Boston jazz radio takes another hit: Eric Jackson's hours cut

Music radio - specifically jazz - in Boston just took another big hit. Beginning on July 2, WGBH will begin to make changes that will drastically reduce the hours of both its locally-produced and nationally syndicated jazz shows. Specifically, Eric Jackson's evening jazz show - currently heard Monday through Thursday from 8 pm to midnight, and Sundays from 10 to midnight - is moving to weekends only, 9 pm to midnight. Local host Steve Schwartz, who had been playing jazz on Friday nights, will no longer be on air. What's more, nationally syndicated, San Francisco-based jazz host Bob Parlocha, now heard in the overnight hours seven nights a week, will be broadcast on weekends only. The weeknight hours will be given over to news and public affairs.

For jazz fans, the hit that really hurts is the crimping of Jackson, who has been broadcasting at WGBH since 1981 and is a fixture of the local scene. Not only does Jackson have impeccable taste in all styles of acoustic and electric jazz, but his smooth, genial delivery and knowledgeable commentary have been a boon. Over the years, by his count, he's done 3000 interviews with local and national musicians as well as hosting live performances in the studios. Similarly, Schwartz is a longtime presence on the Boston scene with a deep wealth of personal knowledge.

In a phone interview Wednesday afternoon, Jackson emphasized the importance of locally-based jazz programming that's "in the moment," and connected locally, can comment on coming concerts or other events in the jazz world. "If, heaven forbid, Sonny Rollins died, [the pre-recorded syndicated host] is not going to do anything about it. He's not going to mention it, let alone give you a Sonny Rollins special. Or if a major figure in the Boston jazz scene passed away, you're not likely to hear that either."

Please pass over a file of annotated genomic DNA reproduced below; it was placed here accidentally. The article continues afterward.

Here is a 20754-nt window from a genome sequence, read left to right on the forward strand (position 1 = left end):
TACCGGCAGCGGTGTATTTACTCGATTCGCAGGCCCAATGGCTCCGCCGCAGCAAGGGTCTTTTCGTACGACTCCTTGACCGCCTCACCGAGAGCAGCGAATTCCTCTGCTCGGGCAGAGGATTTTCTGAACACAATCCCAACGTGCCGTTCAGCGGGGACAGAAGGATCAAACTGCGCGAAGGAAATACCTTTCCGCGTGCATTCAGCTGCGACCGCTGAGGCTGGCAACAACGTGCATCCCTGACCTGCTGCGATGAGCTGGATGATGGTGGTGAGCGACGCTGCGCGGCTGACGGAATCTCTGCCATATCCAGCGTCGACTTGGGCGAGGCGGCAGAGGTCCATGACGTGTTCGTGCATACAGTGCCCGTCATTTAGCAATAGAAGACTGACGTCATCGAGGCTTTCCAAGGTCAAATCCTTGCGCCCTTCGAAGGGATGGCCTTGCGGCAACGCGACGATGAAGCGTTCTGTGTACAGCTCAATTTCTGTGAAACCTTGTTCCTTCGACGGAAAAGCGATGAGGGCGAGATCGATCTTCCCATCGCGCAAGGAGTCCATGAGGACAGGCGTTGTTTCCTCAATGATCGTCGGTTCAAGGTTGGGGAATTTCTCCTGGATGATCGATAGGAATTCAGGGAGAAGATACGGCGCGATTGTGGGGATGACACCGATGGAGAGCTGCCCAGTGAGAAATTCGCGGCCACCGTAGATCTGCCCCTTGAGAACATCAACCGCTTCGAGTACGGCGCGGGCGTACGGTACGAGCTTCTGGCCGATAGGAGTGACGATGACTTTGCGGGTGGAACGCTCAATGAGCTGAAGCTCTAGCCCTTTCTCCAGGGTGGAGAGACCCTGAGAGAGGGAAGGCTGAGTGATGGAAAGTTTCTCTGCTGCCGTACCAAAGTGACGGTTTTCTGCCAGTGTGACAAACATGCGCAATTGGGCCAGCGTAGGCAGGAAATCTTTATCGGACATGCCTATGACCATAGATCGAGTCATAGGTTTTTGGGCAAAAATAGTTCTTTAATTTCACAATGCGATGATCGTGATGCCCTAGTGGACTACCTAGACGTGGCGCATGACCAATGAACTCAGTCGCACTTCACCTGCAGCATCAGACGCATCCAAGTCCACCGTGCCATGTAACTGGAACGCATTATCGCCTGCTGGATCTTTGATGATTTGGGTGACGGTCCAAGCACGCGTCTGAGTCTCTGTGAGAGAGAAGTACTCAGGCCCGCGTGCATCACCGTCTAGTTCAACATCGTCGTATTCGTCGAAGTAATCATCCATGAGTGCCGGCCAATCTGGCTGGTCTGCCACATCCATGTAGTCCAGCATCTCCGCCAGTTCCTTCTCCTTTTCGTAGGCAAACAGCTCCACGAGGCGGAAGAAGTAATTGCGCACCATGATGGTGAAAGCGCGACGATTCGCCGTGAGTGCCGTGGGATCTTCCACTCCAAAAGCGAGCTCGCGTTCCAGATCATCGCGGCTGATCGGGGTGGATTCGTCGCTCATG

There is jazz being played locally various college and independent stations, but as Jackson pointed out,  none of them has the presence - either in signal strength, local connections, or number of programming hours - to be "the jazz station" in Boston. Which, even with the gradual erosion of hours over the years, WGBH has become.

Jackson posted the news on his Facebook page Wednesday afternoon, and the reaction from fans online was immediate. In an email, jazz publicist Sue Auclair pointed out, "These programs are extremely important to proliferation of the music, the artists, the jazz clubs, and the jazz festivals in the region and all related businesses, sponsorships, etc." A Facebook group has already been formed, "Save Eric in the Evening Group."

However, it's unlikely that such a group will change any decisions at WGBH. Some years ago, a similar effort was made to save Ron Della Chiesa's Music America program, to no avail. What's more, the erosion of music in favor of news and public affairs at public radio stations has been a steady trend over the years, nationally and locally. WBUR, which used to have robust classical and jazz programming, is now entirely news and public affairs. And WGBH has ceded more and more music programming, discontinuing both its blues and folks shows as well as cutting jazz hours.

A phone interview with WGBH managing director Phil Redo confirmed that news and public affairs has over the years gained in support from listeners. He said that jazz is an "important part of GBH's DNA," and that concentrating jazz on the weekends rather than gradually chipping away at its weeknight hours would give the station a chance to make it "appointment listening." But he conceded that "for the person who listens only on a Tuesday night, this is an awful decision. I've had that happen to me as a listener, and I don't like it." He reiterated the station's commitment to jazz and its cultural reporting. But, he added, "The danger is to spin this by saying that it's better this way. If you're a jazz fan, it's not better."
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